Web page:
Rome City Schools may be left with a multi-million dollar transportation bill within the next year as school and city officials work to come into compliance with a Georgia Department of Transportation audit that stated the two government bodies could no longer share buses.
Superintendent Lou Byars told the board in this week’s meeting where talks with state and local officials currently stand.
“It’s not good but we have plans,” he said.
The City of Rome is currently putting figures together to see how much it will cost to end the current agreement that allowed the city school students to ride Rome Transit Department buses for the past 35 years. Byars said details are mostly being handled by the city, however he has been working closely with City Manager Sammy Rich on the next steps.
Byars said he has requested a waiver on behalf of the school at the federal level to keep the current arrangement, however he says he is doubtful the system will be grandfathered in or be granted a waiver. Byars and Board Chair Faith Collins met with federal officials in Washington D.C. in March, but Byars said they didn’t make much progress.
The board needs to start looking at plans on how the system will handle transportation, Byars said. Multiple plans will need to be made due to the uncertainty of what exactly will be allowed by the GDOT.
For instance, it is currently unclear if Rome City Schools will be able to lease buses from RTD or if they will have to buy them outright. Byars said the city is looking into the cost of leasing buses along with if the system can buy RTD buses, paint them and put stop arms on the sides.
“There are too many ifs,” he said. “Money is going to be critical.”
Byars is also unsure if the schools would still be allowed to use the city’s maintenance facility since the city receives federal funding for their maintenance which does not cover school systems according to the GDOT audit. This would mean the system would have to build a maintenance facility and hire bus mechanics. Bartow County recently constructed a transportation complex for Bartow County Schools which came in around $6.5 million dollars.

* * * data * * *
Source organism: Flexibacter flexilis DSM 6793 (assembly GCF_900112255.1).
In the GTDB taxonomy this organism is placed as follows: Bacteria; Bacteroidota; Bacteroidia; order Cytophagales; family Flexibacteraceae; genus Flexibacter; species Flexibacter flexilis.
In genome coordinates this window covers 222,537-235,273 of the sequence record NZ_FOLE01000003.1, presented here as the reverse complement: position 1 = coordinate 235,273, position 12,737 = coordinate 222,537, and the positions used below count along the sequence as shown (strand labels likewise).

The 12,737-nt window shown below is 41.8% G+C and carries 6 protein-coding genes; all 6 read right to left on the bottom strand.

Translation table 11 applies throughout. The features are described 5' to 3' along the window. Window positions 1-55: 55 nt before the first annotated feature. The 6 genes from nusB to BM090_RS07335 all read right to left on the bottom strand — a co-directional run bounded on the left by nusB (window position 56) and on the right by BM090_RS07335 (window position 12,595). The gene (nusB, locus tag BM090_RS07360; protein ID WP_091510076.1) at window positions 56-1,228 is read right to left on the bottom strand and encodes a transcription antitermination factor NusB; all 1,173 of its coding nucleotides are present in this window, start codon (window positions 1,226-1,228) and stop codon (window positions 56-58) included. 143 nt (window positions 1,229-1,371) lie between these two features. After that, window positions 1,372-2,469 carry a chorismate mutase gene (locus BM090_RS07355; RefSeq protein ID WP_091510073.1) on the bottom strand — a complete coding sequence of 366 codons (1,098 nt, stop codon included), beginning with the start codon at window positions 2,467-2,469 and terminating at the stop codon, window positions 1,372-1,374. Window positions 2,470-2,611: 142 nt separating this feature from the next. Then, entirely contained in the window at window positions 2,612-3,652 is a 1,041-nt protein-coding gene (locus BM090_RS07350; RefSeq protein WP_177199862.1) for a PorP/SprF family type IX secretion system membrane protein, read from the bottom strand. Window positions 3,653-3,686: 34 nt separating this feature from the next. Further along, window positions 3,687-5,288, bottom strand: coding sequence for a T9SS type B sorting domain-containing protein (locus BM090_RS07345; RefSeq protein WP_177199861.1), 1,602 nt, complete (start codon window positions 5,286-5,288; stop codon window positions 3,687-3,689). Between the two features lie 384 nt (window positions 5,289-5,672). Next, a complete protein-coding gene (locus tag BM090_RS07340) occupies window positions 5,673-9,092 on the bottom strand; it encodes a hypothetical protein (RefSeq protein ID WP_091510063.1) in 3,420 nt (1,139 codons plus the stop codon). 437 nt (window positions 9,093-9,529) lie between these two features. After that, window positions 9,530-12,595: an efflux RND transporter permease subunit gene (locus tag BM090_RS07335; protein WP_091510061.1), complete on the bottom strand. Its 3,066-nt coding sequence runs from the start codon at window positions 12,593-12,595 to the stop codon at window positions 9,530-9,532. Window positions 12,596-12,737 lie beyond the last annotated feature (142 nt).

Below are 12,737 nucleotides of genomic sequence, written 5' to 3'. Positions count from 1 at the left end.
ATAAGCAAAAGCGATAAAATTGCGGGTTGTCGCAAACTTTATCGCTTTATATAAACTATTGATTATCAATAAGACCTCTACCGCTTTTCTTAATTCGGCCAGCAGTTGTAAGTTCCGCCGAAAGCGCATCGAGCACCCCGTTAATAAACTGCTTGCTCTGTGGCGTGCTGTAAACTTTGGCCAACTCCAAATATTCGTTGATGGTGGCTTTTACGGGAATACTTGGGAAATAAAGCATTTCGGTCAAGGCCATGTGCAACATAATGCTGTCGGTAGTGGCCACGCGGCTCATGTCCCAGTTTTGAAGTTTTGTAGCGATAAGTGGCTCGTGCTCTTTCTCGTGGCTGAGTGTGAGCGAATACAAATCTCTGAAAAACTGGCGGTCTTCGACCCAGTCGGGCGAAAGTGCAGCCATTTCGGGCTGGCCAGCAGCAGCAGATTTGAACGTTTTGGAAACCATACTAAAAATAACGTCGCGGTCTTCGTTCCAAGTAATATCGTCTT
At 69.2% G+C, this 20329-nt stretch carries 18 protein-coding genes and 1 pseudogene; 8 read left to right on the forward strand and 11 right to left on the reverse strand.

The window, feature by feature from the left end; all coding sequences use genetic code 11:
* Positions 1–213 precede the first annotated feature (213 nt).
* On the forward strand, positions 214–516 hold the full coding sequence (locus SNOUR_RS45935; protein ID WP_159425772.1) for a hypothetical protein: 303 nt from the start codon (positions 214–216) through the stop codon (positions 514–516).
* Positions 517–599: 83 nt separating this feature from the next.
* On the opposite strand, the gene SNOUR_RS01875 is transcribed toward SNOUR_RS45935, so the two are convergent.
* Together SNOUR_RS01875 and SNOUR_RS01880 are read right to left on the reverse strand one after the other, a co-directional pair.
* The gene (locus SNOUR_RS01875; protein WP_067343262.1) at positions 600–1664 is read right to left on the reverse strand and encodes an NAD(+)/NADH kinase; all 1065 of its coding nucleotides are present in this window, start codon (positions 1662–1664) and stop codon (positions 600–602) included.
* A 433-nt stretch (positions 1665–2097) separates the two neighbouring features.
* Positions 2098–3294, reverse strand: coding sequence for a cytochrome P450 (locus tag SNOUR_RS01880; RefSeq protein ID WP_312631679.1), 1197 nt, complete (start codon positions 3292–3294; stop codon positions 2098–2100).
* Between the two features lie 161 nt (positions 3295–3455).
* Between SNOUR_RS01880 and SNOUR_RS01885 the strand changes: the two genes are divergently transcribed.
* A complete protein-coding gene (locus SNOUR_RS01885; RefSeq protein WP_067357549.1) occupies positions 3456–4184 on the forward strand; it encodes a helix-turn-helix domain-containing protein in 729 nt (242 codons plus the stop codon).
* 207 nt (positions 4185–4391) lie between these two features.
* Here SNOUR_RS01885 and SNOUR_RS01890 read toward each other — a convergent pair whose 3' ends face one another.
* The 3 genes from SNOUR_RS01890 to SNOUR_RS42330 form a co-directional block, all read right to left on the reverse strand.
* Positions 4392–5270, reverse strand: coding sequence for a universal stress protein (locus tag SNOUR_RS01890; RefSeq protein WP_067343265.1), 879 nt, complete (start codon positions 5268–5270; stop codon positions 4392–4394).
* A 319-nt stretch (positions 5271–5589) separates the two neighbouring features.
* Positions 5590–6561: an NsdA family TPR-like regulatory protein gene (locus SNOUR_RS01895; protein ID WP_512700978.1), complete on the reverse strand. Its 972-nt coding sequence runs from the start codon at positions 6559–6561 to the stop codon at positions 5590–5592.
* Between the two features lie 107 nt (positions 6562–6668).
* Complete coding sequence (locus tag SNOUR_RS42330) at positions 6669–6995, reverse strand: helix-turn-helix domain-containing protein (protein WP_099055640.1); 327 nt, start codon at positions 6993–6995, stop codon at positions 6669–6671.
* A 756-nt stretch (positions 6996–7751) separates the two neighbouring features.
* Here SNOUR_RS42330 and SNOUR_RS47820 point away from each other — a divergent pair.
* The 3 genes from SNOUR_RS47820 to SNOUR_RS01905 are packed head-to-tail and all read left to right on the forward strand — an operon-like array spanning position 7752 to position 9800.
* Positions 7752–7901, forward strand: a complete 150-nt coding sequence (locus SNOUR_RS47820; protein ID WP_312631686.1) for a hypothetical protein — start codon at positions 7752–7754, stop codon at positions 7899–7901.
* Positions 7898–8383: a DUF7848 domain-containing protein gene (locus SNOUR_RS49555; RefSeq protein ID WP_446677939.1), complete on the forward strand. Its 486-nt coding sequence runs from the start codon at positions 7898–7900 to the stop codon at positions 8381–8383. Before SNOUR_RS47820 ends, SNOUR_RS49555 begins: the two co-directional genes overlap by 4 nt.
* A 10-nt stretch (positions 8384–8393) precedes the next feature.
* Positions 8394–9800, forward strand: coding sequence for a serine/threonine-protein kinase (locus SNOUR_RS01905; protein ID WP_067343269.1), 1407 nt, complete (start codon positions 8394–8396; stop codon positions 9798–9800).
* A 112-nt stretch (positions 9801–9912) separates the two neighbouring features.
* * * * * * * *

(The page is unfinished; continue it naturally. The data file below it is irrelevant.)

There is also the issue of bus drivers. Byars said city bus drivers have different certifications than school bus drivers so the system may not be able to hire former RTD bus drivers or, if they do, the drivers would have to be re-certified.
The GDOT has requested the school system to come into compliance by August, but Byars said that will not be possible.
The city currently has a bid out for the 26 bus routes affected by the audit, and after the audit begins it will take 90 days to complete. After the audit is complete and more information is available, next steps will be taken. Byars also has informed the GDOT as well as the state board of education that making a transportation change of this size in the middle of the school year would be unsafe for students.
Board Member John Uldrick asked what the chance was of the state forcing these changes, creating a cataclysmic event for the school system.
“Not likely based on the information I have today,” Byars said. “But it is best to never assume.”
The Rome Building Authority was signed into law recently, allowing the board to sell bonds to finance projects like the $24 million college and career academy.
However, Byars said what the board wants to borrow money for is currently in limbo based on the uncertainty of the transportation situation.